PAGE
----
Hello world its Siraj, and we’re going to build a convolutional network using no libraries! I mean just Numpy… but no libraries! No Tensorflow, no PyTorch, none of it. We’re going to look at the math behind it and we’re going to build it with just Numpy for Matrix math, in Python, okay? And what it’s going to be able to do – let me just start off with this demo to start off with – what it’s going to be able to do is recognize any character that you type in, or not type in but draw in with your mouse. So you could draw a six like that, and then hit submit. It’ll start working and then it will say it’s a six. And then if you don’t want you to use a six, you could say a letter like ‘A’. Any number or letter, it’s going to be able to detect/predict. So it’s gonna be really cool because we basically we’re wrapping it into a web app using the Flask web, framework so it’s going to be super awesome. Okay, so that’s what we’re going to do today and this is our first neural network that we’re building in this course from scratch. I mean, we made one in the weekly video but this is the real, you know, hardcore convolutional network with all the layers, all the functions, everything okay? So let’s start off with what it’s inspired by: Well it’s inspired by Yann LeCun the genius, no it’s not. So Yann LeCun is a director of AI at Facebook he’s a total G. He is awesome because he was inspired by these original two guys, right here, who published a paper in I think ’68 or early 60s or 70s? But the paper was on the mammalian visual cortex, and the idea they had was – and so here’s a great image of it. Let me make it a lot bigger. This has to be a lot bigger. So the idea they had was that mammals all see in a very similar way, and that way is hierarchical. So you have a collection of cells, and these cells or neurons. And these cells cluster, and these clusters represent different features that are learned. Okay so here, in terms of Neuroscience, they call these clusters V1, V2… You know they have names for all these clusters in the brain these clusters of neurons Before IT posterior, all the neuroscience terminology, but what we need to know is that at a high level what’s happening is every time you see something a – a series of clusters or layers of neurons are being activated. Whenever you see something, whenever you detect something to be more accurate. So if I detect a dog or if you know face or whatever it’s going to be a series of layers or clusters of neurons that fire and each of these clusters are going to detect a set of features. Ok and these features are going to be more abstract the the higher up the hierarchy of clusters You can think of it as a vertical hierarchy or even a horizontal hierarchy – it doesn’t matter – but the idea is that there is a hierarchy of features. And at the start these features are very simple: They’re lines and edges, but then they get more abstract and they become shapes and then they become more complex shapes and eventually at the highest level at the highest cluster level exist the entire face or the entire dog or whatever it is and this is how the mammalian visual cortex works. And so what Yann LeCun said and his team in ’98 when they published probably the landmark paper of convolutional nets. Which is kind of arguable I guess because Kreschvy’s imagenet paper was pretty good and and I think in 2012, but anyway Yann LeCun’s a G alright. I just want to say that. *start of auto generated subtitles* He had the idea to be inspired by three things three features of the human or the Mammalian visual Cortex local connections, and that means the clusters between neurons how each neuron each set of neurons in a cluster Klux are connected to each other and they represent some set of features and then the idea of layering how these there’s a hierarchy of features that are learned and Spatial Invariants What does this mean this word spatial invariance it means that? Whenever you or I detect something whether it’s let’s say we reciting a shoe right. We see a shoe You know it’s a shoe right if it’s a yeezy if it’s a you know adidas. Whatever it is You know it’s a shoe. It could be shaped this way, or this way it could be rotated or transformed no matter how it varies We still can detect that it’s a shoe. We know it’s a shoe So we are it is the way its position is it’s spatially invariant We can still detect what it is and so those three concepts were what inspired? first of convolutional Neural networks programatic Neural Networks designed to Mimic the Mammalian Visual Cortex how cool is that it’s so cool, so How does this thing work let’s look at how this works so we have a set of layers, okay? And we’ll talk about what these layers mean, right? What is layer a layer in each case is a series? It’s a series of operations that we’re applying okay, so let’s let’s talk about this right, so we have some input image So let’s say this is the orange that’s the image and you’ll notice by the way that this image This is a convolutional network by the way. This is what we’re building Okay, you’ll notice that this image right here or this image of the convolutional Network Isn’t what you normally look at when you think of Neural network, right? You always see that image of the circles and everything connected. So why is it different for convolutional networks because Every layer in a convolutional network isn’t connected to every so every neuron in every layer isn’t Connected to every other neuron in the next layer. Why? Because that would be too computationally expensive I’ll go over that in a second, but the idea is that if you if you see here? There is a part of the image that is connected this little square of that orange and that is called the receptive field okay? I’m going to go over all this it’s going to make more and more sense you’re going to be more confused It’s going to it’s going to make more and more sense as I go further and further and depth here so so so stay with Me here, so we have a receptive field okay. That is some part of the image that we are focused on We are by focused I mean that is the part of the image that we apply a convolution operation to okay And we take that receptive field and we slide it across the image, okay? You’re going to do exactly what I’m talking about in a second I’m just going it over at a high level we slide over the image We are applying a dot product between our weight matrix at a layer and every part of that image iteratively, okay And so that the reason that they look different the convolutional networks look different is two reasons really the first reason is that not? Every neuron in each layer is connected to every other neuron in the next layer It’s only a part of that because it would be a to borrow from discrete math a combinatorial Explode to connect every single pixel value in an image to every single pixel value in the next layer of features Right, it’ll be just a huge amount so what we do instead is we Take a part of that image, and we iteratively slide over it, okay So at a high level you understand the sliding part right think of it as a flashlight Okay, think of it Think of the the filter at each layer that shines over the receptive field that box as a flashlight And you’re shining over the image, and you’re and you’re applying dot products to all of these numbers, okay, just like that, okay? I’m going to keep going into this that was just a high so you’re not supposed to understand it all yet, okay? That was that’s very high level. We’re still going Deeper. We’re going b We’re going deep okay, so check out this beautiful image right here, isn’t it beautiful. It’s very beautiful Also, you’re beautiful for watching this so thank you for watching this okay, so I? Love my pen so much seriously you guys are amazing seriously you guys are the reason I do this every week okay, so I By the way, I want to say one more thing to go on a tangent The people who subscribe to my channel no one thought they existed we are Programmers who are smart and we are also cool no one thought these people existed, but we exist, okay? We are smart and we are cool. So you are amazing, okay? Anyway back to this what this is is another way of looking at the network right? We’re just looking at different ways We’re looking at different ways so we can build a spatially invariant image in our head of what a convolutional network is like right? No matter what that image is we’re going to learn to recognize a convolutional network when we see one I’m just trying to you know metta applying this logic to what we’re learning so what happens that each layer We are applying a series of dot products between the weight matrices and the input Matrix okay, and so what happens is Let’s we’ll get a third image okay, so there’s a third image What happens is we perform a series of operations okay at each layer and so we could think of different We could think of splitting up a convolutional network into two Separate categories the first category is feature learning and that’s what’s happening at the at head of the Head to the middle to almost a tail end of the network and at the very tail end is Classification, so there’s two parts there’s the feature learning part And then there’s the classification part and to put a feature learning part what happens are three Operations over and over and over again, and we can call them Convolutional blocks let’s just call them convolutional blocks I’m coining the term so what happens is we first apply convolution, then we apply Riilu or any kind of activation and then we apply pooling and we repeat that That’s that’s a single block three operations in a single convolutional block okay? So convolution reroute Pooley repeat convolution reroute pooling repeat convolution remove pooling, okay? And usually you know you have three blocks at least I literally building inception by Google then you have 15 15 of these but you you know you have these convolutional blocks and at the very end then you flatten that output into a Smaller dimensional Vector And then you apply a fully connected layer to it so that means that you then Connect all the neurons and one layer to the next one just because we want to then Harness all of the learnings that we’ve learned so far That’s why we fully connect at the end and then we take those learnings And we squash it into a set of probability values with our last softmax function and then we take the max value all those probabilities and each of these probabilities is a probability for Specific class that it could be and we take the max value let’s say 72% as and we’ll say okay. Well 72% for Banana, and now we know it’s a banana okay, so Hopefully you get some of it, but it’s very confusing so I know we’re about to go even deeper Okay, so get ready for this. I haven’t even started yet, so I haven’t even started yet, okay, so anyway Step one so for step one We are preparing a data set of images right so when you think of an image you think of a Matrix Hopefully a matrix of pixel values if you don’t think of it that way think of it think of it that way now You’re thinking of an image as a matrix of pixels rows by Columns and each of these each of these points in the Matrix represent a pixel right between zero and 255 But it’s actually better in terms of convolutional networks to think of an image as a three-dimensional Matrix And you’re like what no, well, it’s good enough, so it’s three dimensions So the first dimension is the length of the image the second dimension is the width and the third dimension is the depth so wait What is the depth because the depth? Represents the channels and there are three channels for images red Green and blue unless you’re talking about grayscale, then there’s black then There’s you know black and white, but we’re talking about color images okay, so there are three channels And you have these dimensions for each of the channels? So these values in each of these in each of these 2d matrices for and there are three of them represent the the Amount of redness or the amount of greenness or the amount of blueness between 0 and 255? so in terms of convolutional nets We think of images as three-dimensional pixels, okay? So I wanted to say that part ok so, that’s that’s that’s what we think of our image as our input image And it has an associated label Right we’re talking about supervised learning learning the mapping between the input Data and the output label Dog image dog label learn the mapping given a new dog image. What is a label? Well, you just learned it right so and we learn it through Back propagation back propagate to update weights remember the rhyme. You know what it is. Hey I haven’t wrapped yet in the series, but I will don’t worry. It’s coming anyway, so Every image is a matrix of pixel values. We know this we know that they’re between 0 and 255 and We can use several training Data sets. They’re two really Popular ones there’s C4, and there’s cocoa, and there’s a bunch of other ones as well but basically these are huge data sets and you can find smaller versions of them and Each of these images their dogs their cars or airplanes their people whatever they all have labels for them Handmade labels by Humans which is great for us Ok so that’s that’s it. That’s step one step one is to get your training data Which is your images which are your images step two is to perform convolution now you might be asking what is convolution well I’m here to tell you that convolution is an operation that is dope as Here’s white stove because it’s not just used in computer science and machine learning It’s used in almost every field of engineering think of convolution as two paint buckets you have one paint bucket Which is red another one. Which is blue and what you do is just smear it all over yourself No, you don’t do that what you do is you take these two paint buckets? And you combine them into one paint bucket and that new paint bucket is going to be a new color Whatever that combination of colors is that’s convolution convolution is taking two separate types of Data or two Matrices and then applying and it’s an operation that combines them so you can think of convolution as synonymous to combination, okay? Then why do we apply it? Why do we say that for convolutional networks because what we’re doing is We are combining the values for each of these layers with the input Matrix So think of the input as that Matrix right and so well, it’s a three dimensional It’s a three d tensor right but we’re applying it to each of these dimensions right so three of them So just think of it as a matrix for right now, and so what we do is we take this So at each layer at each layer. There is a weight So by the way okay, so there’s a lot of interchangeable terms in machine learning and it’s easy to get confused here but I want to set the record straight for a second weight is the same as feature Matrix is the same as feature map is the same as a Filter in this case in for convolutional networks, so you’ll see these or even Kernel Kernel is a different one. There’s actually five Interchangeable terms I can see how it’s going to be confusing but if you get the basic idea of you have an input Matrix Which is your image, and then you have a set of Matrices? which are your Features that are learned you know edges shapes more abstract shapes That’s it. That’s that’s all it is Matrix Dot product Matrices that are being multiplied by Matrices all the way through that’s that’s all it is matrices that are being multiplied by Matrices Always are just a chain of them, okay So what happens for? Convolution is we take a Matrix and we multiply it by all the values in this matrix at a certain region right and so this Is what I was talking about when I was saying we have a receptive field because we don’t just multiply it all at once We multiply by a little part of it Okay, the receptive field and we slide it and we can define what that interval is that Sliding-window? I know I’m talking about without coding the coding is coming believe me the coding is coming But just check this out for a second we got it learned conceptually first So we are multiplying the feature Matrix by that input image just for every row and every Column or just multiply multiply multiply And what happens is we have this new Matrix that results the output and that output is considered the convolve feature Okay, and so what we do is we use that output as the input for them to the next layer And we repeat the process over and over and over again obviously. There’s two more parts here. There’s the Activation the Riilu and then there’s the pooling which I’ll talk about as well, but that’s the basic idea between convolution And that’s what we call it convolution because we are Combining or convolving the wave Matrix or filter or Kernel, whatever you want to call it feature map by that input we’re combining it using the help and using that output as the input for the next layer after activating it and pulling it Okay, so that’s convolution and also Right so we apply through all of those dimensions for that for that input Matrix, okay? and that gives us our activation map or feature map or filter right so many different interchangeable terms here, so Anyway, so it’s computed using the dot product so you might be thinking well, okay? I see how there is a dot product I see how there’s matrix multiplication But how does that really tell us what features there are I see you’re still making the connection probably why? Understandably why these series of major operations help us detect features. Well, here’s what happens What happens is this and here’s the great thing about Matrices and having several of them? when we Learn a filter or weight, whatever you want to call it. You know what moving forward let’s just call it filter, okay? I’m just saying let’s just call it filter moving forward for the rest of this video when we learn a filter over time by training it on mouth mouth pictures for example a Filter is going to look like this at let’s say at the first layer We we learn a filter for detecting a that looks like this right this curve right here And so what’s what the filters going to look like for detecting the specific type of curve? It’s going to be a very Sparse filter that means there’s a lot of zeros Except so there’s all these zeros except for right here. You see this 30 30 30 30 and notice that these values Represent the shake they go in this direction of a shape and so what happens is when we take this filter and perform the dot product you know we convolve it with whatever part of the mouse if it’s over a part of the mouse that Matches that feature exactly then we when we multiply all of those When we when we perform the dot product between all those values and sum them up that’s the convolution operation right there, okay? Just It’s going to be a big number, okay? So then we know that we’ve detected a feature because we’ve we’ve multiplied it sum it up and there’s a large number, and if there’s not If we multiply it loads let’s say we have that receptive field over a different part of the mouse and that that curve doesn’t exist Then it’s going to be zero right because if you look between these 30 30 30 values and that the equivalent Locations on this pixel representation of the mouse image these are zeros and so what happens when you multiply zero Bi 30u Get zero right, so that’s why it’s important to make the rest of the so the data that’s irrelevant We want it to be zero right in the in the feature maps are in the filters that we learn in the filters that we learn we want the irrelevant parts to be 0 and in the images okay, and N in the input images So I so I can actually go even more into convolution, but It’s not really necessary, but it is super dope it is super dope though This is a great blog post by the way, I definitely encourage you to read this blog post It’s linked in the notebook, but this dude Tim Tim he goes into this idea of convolution and he talks about how it’s applied to all these different engineering fields and he goes into the Formula the formula for the convolutional Theorem is what he called it is what it’s called, okay? And I’m just going to go over this at a high level But the convolution Theorem is this general theorem for discrete well? There’s a discrete version and a continuous version right discrete is if there’s you know 1 or 0 black or white you know definite? Classes that something could be or is continuous is if it could be an infinite amount of values between 0 & 1 point 5 0.25 you know 0.7 infinity in that direction But here’s the here’s the formula for it and so let me make it bigger Just really quickly, and we’ll get back to it because it’s really cool, but the convolution Theorem states that We and so in it’s a general theorem that can be applied to any any any set of problems But in terms of what’s relevant to us is called is the convolutional Theorem apply to Matrix operations, so what we can do is we can say what it what it says is It’s the input times the kernel, and it’s the dot product it’s a dot product between Two different matrices and we perform that for every value in all of those matrices and we do that for all of the values that We have and we sum them up together, and that’s what the sigma term represents, and we and we actually express that right here Right this operation right here this multiplication in summation is the same thing but it’s a more complex way of looking at it or more mathematically accurate way and also the fast fourier transform is is brought up by this and The fat Fourier Transform take some spatial Data and it converts it into fourier space Which is like a waveform and you see this a lot in your day to day life whenever you’re looking at Some sound you know you’re listening to some sound and you look at your MP3 player? And you see the wave that’s at the fourier transform happening, but I won’t go into that That’s that’s for sound in audio, but anyway, it’s really cool a blog post definitely check it out ok so back to this Until we talked about convolution now. We’re going to talk about pooling right? So what is pooling, so Whenever we apply convolution to some image what’s going to happen at every layer is we’re going to get a series of feature of So each of the weights are going to consist of multiple images and each of these images are going to be At every layer there’s going to be more and smaller images so the first few layers are going to be huge images right and Then at the next few layers are going to be more of those but they’re going to be smaller and it’s going to get Just like that okay, and then we squash it with some fully connected layer, so we get some probability values with a soft Max But anyway What pooling does is it word is it dense is it makes the Matrix the major seeds that we learn? more Dense here’s what I mean, so if you if you perform convolution between an input and a Feature Matrix or a weight Matrix or filter? It’s going to result in a Matrix right? But this Matrix is going to be pretty big it’s going to be a pretty big Matrix what we can do is we can take the most important parts of that Matrix and Pass that on and what that’s going to do is it’s going to reduce the computational complexity of our model, okay? So that’s what pooling is all about to pooling tester There’s different types of pooling max pooling is the most used type of pooling by the way It’ll basically Multiply so what happens is we strive? We have some we define some windows size and then construed size So how what are the intervals that we look at and we say okay? So for each of these windows? Let’s take the max value so for so for this one right here for 6 0 8 The max value would be 8 and so for 1 3 12 9 ob 12 right so we just take the biggest number it’s really simple actually we just take the biggest number and we just do that for all of them and that that’s what pooling is all about and so it’s going to just give us that the most relevant parts of the image if you think of these these verities values in the nD Matrix as Pixel intensities by taking the maximum intense the the pixel with the most intensity or the the highest intensity We’re getting that feature that is the most relevant you see what I’m saying. It’s a least opaque feature to use the term from image Math anyway, so we talked about pooling and we talked about we talked about activation and so now Now we talked about convolution and we talked about pooling and so now the third part is Normalization or activation so remember how I said how it would be it’s so important that Have these values that are not related to our image B0 We want them to be zero so the result is zero if the if the feature is not detected well The way we do that is using Riilu and to relive stands for rectified Linear unit it’s an activation function It’s an activation function. Okay. We use activation functions throughout, New York Neural networks, and we use them because it is You can also call them Nonlinearities because they make our model able to learn non-linear functions not just linear functions But non-linear functions so any kind of function right the universal function approximation theorem, we talked about that activation functions helped make this happen and so riilu is a specific special kind of activation function that turns all negative numbers into Zero so that’s why it’s going to make the math easier It won’t make the math break for our convolutional networks will apply reloop so basically what we do is for every single Pixel value in the in the input to this Riilu activation function We turn it if it’s a negative. We just say make a zero. It’s super simple. It will be one line of code You’ll see exactly what I’m talking about Okay, so that’s that’s those are our blocks, so that’s how our convolutional blocks work However, there is another step that I didn’t talk about that is a nice-to-have and state-of-the-art convolutional networks always use it and that’s called dropout so Geoffrey Hinton the guy who invented Neural Networks invented a feature invented a technique called Dropout And what dropout is is a good analogy is? Old people or not old people, but people who are stuck in their ways let me let me okay So what dropout does is it turns neurons on and off randomly? What do I mean by that that I mean the matrices for each weight value is converted to zero? Randomly at some layer of the network and so what happens is by doing this our network is forced to learn new Representations for the Data new Pathways that that data has to flow through it Can’t always flow through this neuron and the reason we use it is to prevent Overfitting right we want to prevent overfitting we’ve born preventing to fit to the data Think of it as you know the older you get the more and your ways of thinking you’re you are right? and so it’s harder to think of new ways of thinking right because you’re so set in some ways so a way to prevent that is to have a novel crazy experience whether it’s Skydiving or taking psychedelics or whatever it is and what that does is it creates new Pathways So you’re not so you’re kind of forced your brain is forced to make new pathways and this increases your generalization ability And you’re not so over fit That’s a very rough abstract analogy But basically dropout is not as complexify sounds dropped out can be done in three lines of code so definitely check out this Blog post as well that I’ve linked But what it does is it? Just randomly pick some neurons in a layer to set to zero right so it’s just it’s just three lines, okay And you can look at it in this notebook, right? So that’s and then our last step is probability conversion So we’ve got this huge set of values right all these little small images that are represented by this huge output Matrix And we want to take this huge set of values and make some sense out of it We want to make probabilities out of it and the way We do that is using a soft max at the end a soft max is the type of function and it looks like this This is a soft max function right here But what we do is we plug these values into the soft max function And it’s going to output a set of probability values discrete probability values for each of the classes that we’re trying to predict Okay, and then what we’ll do is given all those probability values We’ll pick the biggest one using our max the arg max function in numpy and that’s going to give us the most likely class okay, those are the seven steps of a feat a full-forward task through a convolutional network looks like that and So now you might be wondering well, okay? So how do we train this thing well using gradient descent right and one apply to Neural networks gradient gradient descent is called Back propagation exactly, I hope you got that right anyway okay? So how do we learn these Magic numbers, right? How do we learn what these weight values should be what the feature should be? Back propagation is how we do it right and so we’ve talked quite a bit about back propagation and gradient descent But I’ll do a little over it again But the idea is that we have some error that we’re computing right? This is super supervised learning we have a we have a human label right for some data So we put in a dog image or a bicycle image to look at this image to look to relate to this image here We put in a bicycle image in the bike label. We pass it through the each layer dot product dot product up you know dot product activation function pool dot product repeat repeat Softmax or squash into probability values pick the biggest one and we have some prediction value and what we do is we compare the prediction value to The out the actual value and we get an error and we take our error and we compute the partial Derivative of the error with respect to each weight value going backwards in the network okay like this Okay, and so for regression we use the mean squared error if we’re using linear regression regression and for classification we use the softmax function so remember how in the first neural network we built an in there linear regression example we use a We use mean squared error to compute the error and now we’re using the softmax So we’ll take the so we’ll take the partial derivative of the error with respect to our weights And then that’s going to give us the gradient value that we then update each of those weight values Recursively going backward in the network, and that’s how it learns what those features what the ideal feature the weight Matrix value should be But what about the other? what about the other magic numbers what about the number of neurons and the number of features and the size of those features in the Pooling window side and the windows tried well those that is an active area of research there are best practices For values that you should use for those for those hyper parameters right the tuning knobs of our network and Andrey Karpati had some great material on this he’s probably the leading source for convolutional networks right now in terms of Written content and Yeah, I mean This is an active area of research Finding out what the ideal hyper parameters for our neural network should be and we’re still learning what it should be what what what how we can get them rather than Just guessing and checking which is what we do right now. Which is kind of like you know? Not is not as optimal right so anyway last two things now We’re going to with the code when is it the time to use this well? We know it to classify images We’ve talked about that, but you can also use them to generate images and that’s For later on that’s a little more advanced But to give you a little spoiler or a little teaser in fact this is a my entra deep learning playlist You take a convolutional network you flip it and then you call it a D– convolutional network And then you can take some text and create an image out of text. How crazy is that okay? There’s also generative models where you have two networks fighting each other and you can generate new images a whole bunch of really cool Crazies and stuff you can do, but anyway when should you use a convolutional network anytime you have spatial 2d or 3D data what do I mean well obviously images are spatial the word spatial implies that the space the positioning of the data matters, so sound you can apply to sound images or text where the the The position of the text matters right because we have a flashlight or filter and we’re convolving over an image, right? But if you have some data like say customer data or if you were to just flip the rows and columns It doesn’t matter what order. They’re in. They’re still you know? They’re still features so a good rule of thumb. Is if you swap out the rows and columns of your data set and It’s just as useful like the space doesn’t matter then you don’t want to use a Cnn. It helps you do Okay, and a great and last thing the great example of using Cnn’s are for robot learning you can use a CnN for object Detection And you can use a CnN for grasp Learning and combine the two and then you can get a robot that cooks which is really cool I’ve got a great tensorflow example and a great adversarial networks example. Okay. Let’s go into the code now And so what I’m going to do is I’m going to look at the class for the convolutional network in dump I as well as the prediction class There’s two classes here okay, so these are our three inputs pickle is for saving and loading our serialized Model What do I mean pickle is pythons way of having a platform or language agnostic way of saving Data? So you can load it up later Tentacle uses it a bunch of other libraries use it as well num pies or Matrix math And we’ve got our own little Custom class for pre-processing the data because we don’t care about that part we care about the machine learning part, okay? So let’s talk about our light ocr or object optical character recognition class in our initialize function We’re going to load the weights from the pickle file And then store it And then store all the labels that we’ve loaded we’ll define how many rows and columns in an image load up our Convolutional networks using the light Cnn function with our saved weights, so assuming we’ve already trained our network We load it with the saved weights from the pickle file, and then we defined a number of pooling letters, okay? So once we have that then we can use this predict function so given some new image we’ll reshape the image so it’s in the correct size to perform the dot product between that image and the first layer of our convolutional Network And will it will we’ll put it We’ll feed it into our network and it’s going to output a prediction probability for a class and we’ll return it Okay, super-high level we haven’t even coated our cnn. That’s that’s our first class. That’s a prediction class now now we’re going to look at the convolutional Network class and what I’m going to do is I’m going to I’m going to go over the code and I’m going to Code some parts of it So now we’ll look at our convolutional network class, okay? so in our initialize function Will initialize two lists one? To store the layers that we’ve learned the the weights of each layer and then the size of the pooling area for max pooling Okay, we’ll load up our weights from our pickle file Just like this, and then we have our predict function know in our predict function That’s where the real magic is happening, right? Let’s code what this looks like so given some input x we’re going to feed it through all of these layers, right? And so what happens is we will Say okay, so the first layer is going to be a convolutional layer, okay? We’re going to define what all of these functions Look like look like but the first layer is going to be that convolutional layer will feed in that first image And we’ll say okay well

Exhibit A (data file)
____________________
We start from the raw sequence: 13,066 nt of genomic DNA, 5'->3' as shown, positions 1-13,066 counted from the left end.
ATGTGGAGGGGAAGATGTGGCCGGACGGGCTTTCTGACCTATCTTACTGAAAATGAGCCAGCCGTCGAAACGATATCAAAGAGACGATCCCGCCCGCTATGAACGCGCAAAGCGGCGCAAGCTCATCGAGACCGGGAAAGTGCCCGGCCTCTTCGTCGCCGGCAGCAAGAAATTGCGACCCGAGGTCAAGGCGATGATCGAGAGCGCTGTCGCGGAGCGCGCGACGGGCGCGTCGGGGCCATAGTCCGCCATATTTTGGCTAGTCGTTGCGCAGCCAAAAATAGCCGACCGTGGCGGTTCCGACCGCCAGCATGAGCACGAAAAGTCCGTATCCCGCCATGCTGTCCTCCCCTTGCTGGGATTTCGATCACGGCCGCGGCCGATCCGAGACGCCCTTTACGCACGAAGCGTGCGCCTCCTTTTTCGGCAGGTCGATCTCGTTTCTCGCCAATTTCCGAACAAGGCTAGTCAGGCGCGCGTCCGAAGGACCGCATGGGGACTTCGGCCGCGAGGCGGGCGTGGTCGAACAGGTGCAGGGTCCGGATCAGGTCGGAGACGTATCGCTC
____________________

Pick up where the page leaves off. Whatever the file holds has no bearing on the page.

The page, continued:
This is the first layers with a zeroth layer will say border mode equals full And I’ll talk about that part later on but that’s it for that, and so what happens is x equals this layer, okay? So that’s our first layer, and then our next layer is going to be real ooh, so we’ll say okay Now let’s apply an activation to the outputs of the previous layer, okay, and then we’ll say equal to that Okay, so we’ll set the output from the previous letter equal to the input of this player And then we keep going we’d say okay, so we’ve got another CnN. We have another convolutional layer, and we do the same thing here. We say okay Take the in output from the previous layer we’ll define what the Name of this layer is as well as a border mode which I’ll talk about the very end of this we have a border mode Which is valid and then? We say okay well, we’ll set the output of that equal to the input of this and just keep repeating now it’s time for us to apply A nother Non-linearity, so we’ll just go ahead and apply our non-linearity again, remember these are convolutional blocks oh And we also want to pool so also the order with which you can do this varies right you can do this in different ways And yeah, so I’m doing in a certain way right now You know we could change it around it would change our result but the order map the ordering within the block it can be can be different okay, so Right so we’re going to pool. It’s we’re going to pick the most relevant features from from that From that output and then we’re going to perform dropout to prevent overfitting and we’re going to say there’s going to be 0.25 percent Chance that a neuron is going to be Deactivated that will turn it off set it to zero and that’s our dropout probability value, and then now we’re getting into our our The second category of our network not the feature learning part for the classification part, and we’ll say ok so let’s flatten this layer Let’s reduce the dimensionality of all that that data so it’s something that we can then Learn from and say well, let’s put 7 equal to 7 and then we’ll say once again turn that output into our Inputs here, okay, and so then we have another dense layer We just we just keep going with our first dense layer, and that means we’re going to it’s a fully connected layer So we’re combining everything that we’ve learned Because we’re getting really close to squashing these values into a set of probability values So we want to take all of our learnings and combine them with a fully connected layer and so we’ll combine them with a fully connect layer and then We’ll squash it now with our sigmoid or no not our sigmoid our softmax function Okay, and then that’s going to give us our Output probability, and then we’re going to say well which of the probabilities do we want we want them max one, right? We want the max probability and we’ll classify it. Just like that and return that value okay That’s the highest level and so if you’re using kaos or one of these high level libraries This is all your code would look like but we’re going to do is we’re going to look at these functions as well, okay? So let’s look at these functions you’ll start off with the Convolutional layer function and have your notebook open with me as well So you could go over this the link is in the description if you don’t know now You know if you don’t know now you know so for our convolutional layer given some input image We’re going to say well We’ll store our feature maps and the bias value in these two variables features and bias Will define how big our filter or patch is going to be how many features do we want how big is our image? How many channels RGB so 3 and then how many images do we have so given those values? We’ll define a border mode so a border mode so is so when you apply full to border mode in this case it means that the filter has to go outside the Bounds of the input by filter size divided by 2 the area outside of the input is normally padded with zeros and the border mode valid is when you get an output that it’s smaller than the input because the Convolution is only computed where the input and the filter fully overlap Ok and they’ll give us different. They’ll give us different Classification results accuracy results, and it’s good to test both options. So what we’ll do is. We’ll initialize our feature Matrix for this layer as Convolve zeros it’s going to be a bunch of zeros And then we’ll say ok so for every image that we have for every feature in that image Let’s initialize a convolve image as empty and then for each channels or doing it for each of the 3 channels Let’s extract the feature from our feature map Define a channel specific part of our image and then perform convolution on our image using that given feature filter, so notice this convolve 2D function It’s where actual convolution operation is happening. This is more of a wrapper for that actual Mathematical operation so once we have that we’ll add a bias and a bias acts as our anchor for our network It’s kind of at the y-intercept. It’s kind of like a starting point for our model to exist and Then we’ll add it to our list of convolve features for this for this layer, okay? And it will return that as our feature map our set of filter values our weight Matrices and so let’s look at this convolve to the Function so in our convolve 2D function will define the tensor dimension of the image and the feature Will get a target dimension and then these two lines? perform this this Operation this convolution Theorem that we defined right here or performing a dot product between the input and the kernel or feature for for all of those weight values and then we’re summing them all up and that’s going to be our output and so the fast fourier function in numpy does this very well and so we can just use that as fft to But that’s it’s a multiplication and a summation operation Okay, and so then we have our target value and then Once we have our target value. We could say okay let’s have a starting point and an ending point and our target value is going to be within that range of What we want to return as the convolve feature right so we have some bounding box that we want to apply this to Okay, so then so we have that so what else do we have so we start off with our convolutional layer and then we had our Riilu so what is really really super Simple Riilu Riilu is just forgiving so for for some Matrix of zeros it will go through every single pixel value in the input Matrix and if it’s a negative number we just turn it into Zero that’s it. That’s real ooh okay, and then so we have we had talked about real, ooh, we’ve talked about convolution We have to talk about pooling. So what does max pooling look like so given our learned features and our images Let’s initialize our more dense feature lists as empty and so here’s what we do we’re going to we’re going to take the max values of all of those parts of the input image right so we can say we’re going to say for each image and for each feature map the By the ro the finest starting an ending point okay, which we define with our pool size hyper parameter And so for each columns. We’ve got a set of rows and columns for each image There’s a notice a lot of nesting happening here We’re going to Define start and end points for the columns as well And then we’re going to say Define a patch given our define starting and ending points There’s some some bounding box and then take the max value from that patch using NP Dot max and that patch is what moves around right? for all parts of that image And then we return that and we’re going to store all of that in our pooled features of Matrix right here And we return that as the output and that’s what we pass on in the convolutional network, okay? So that’s what max pooling is okay, so we talked about convolution Riilu max pooling and then drop out so for dropouts Right we have our probability value that we define is 0.25 and we just multiply it by the input, okay And that what that’s going to do is going to turn on or off Some part of the Matrix into so on and off I mean 0 will make it either 0 or not 0 so it will so then our data will have to learn to either Be multiplied by it or find a different pathway That’s where dropout and then we talked about drop valve and convolution Flattening dense and Softmax, so for flattening. It’s just it’s a tensor transformation We just reduce the dimensionality of the input, okay, and then for our Dense layer our dent is our fully connected layer now This is the generic layer that you would see in a fee for network input times weight And then you add a bias right which is the dot product right here. This is this is a dense layer We just take our inputs and away at a bias that means we just Perform the dot product between the full weight Matrix and the full weight Matrix instead of doing it at all the layers because that would Be way to computation computationally expensive for image data We perform it as one fully one fully connected or dense layer at the end And that’s a way for us to combine all of our learnings together so we can then promptly squash it with a soft Max function Okay, so then for our a softmax layer, and then we have classify so for our softmax layer, we will So this is the this is the formula for softmax programmatically speaking But what it does is going to output a set of probability values? And then we’ll classify those values by taking the R max the largest probability and that is our output Okay, so that is our forward pass through the network okay, and so Yes, that is our forward pass through the network So back so back propagation works pretty much the same way as I’ve talked about before several times Graded send back propagation works the same way we take the partial derivative of our error with respect to our waste and then recursively Update our weights using that gradient value that we gradient equals partial derivative equals Delta interchangeable words But here’s a great simple example right here where we after the forward pass we? Do the same thing in reverse order? So we calculate the gradient of those weights And then back and then multiply them by the previous layer and then for our Javascript portion We are taking the drawing from the user Here’s the main code for that paint window in a canvas and we are going to say Capture the mouse’s positions capture all those points in that image with an event listener And we’re going to say on paint so whenever the user Actually starts moving that painting whenever that mouse stops clicking and then the user hits the submit button will save that Snapshot of that image, and then feed that into the network and that’s our flask app We’ll define two routes one for our home and then one for that image for the network We can deploy to the web There’s a heroku app you could definitely check out the link link is in the description as well check out the notebook, and yeah That’s it. Please subscribe for more programming videos and for now. I’ve got to do a fourier transform So thanks for watching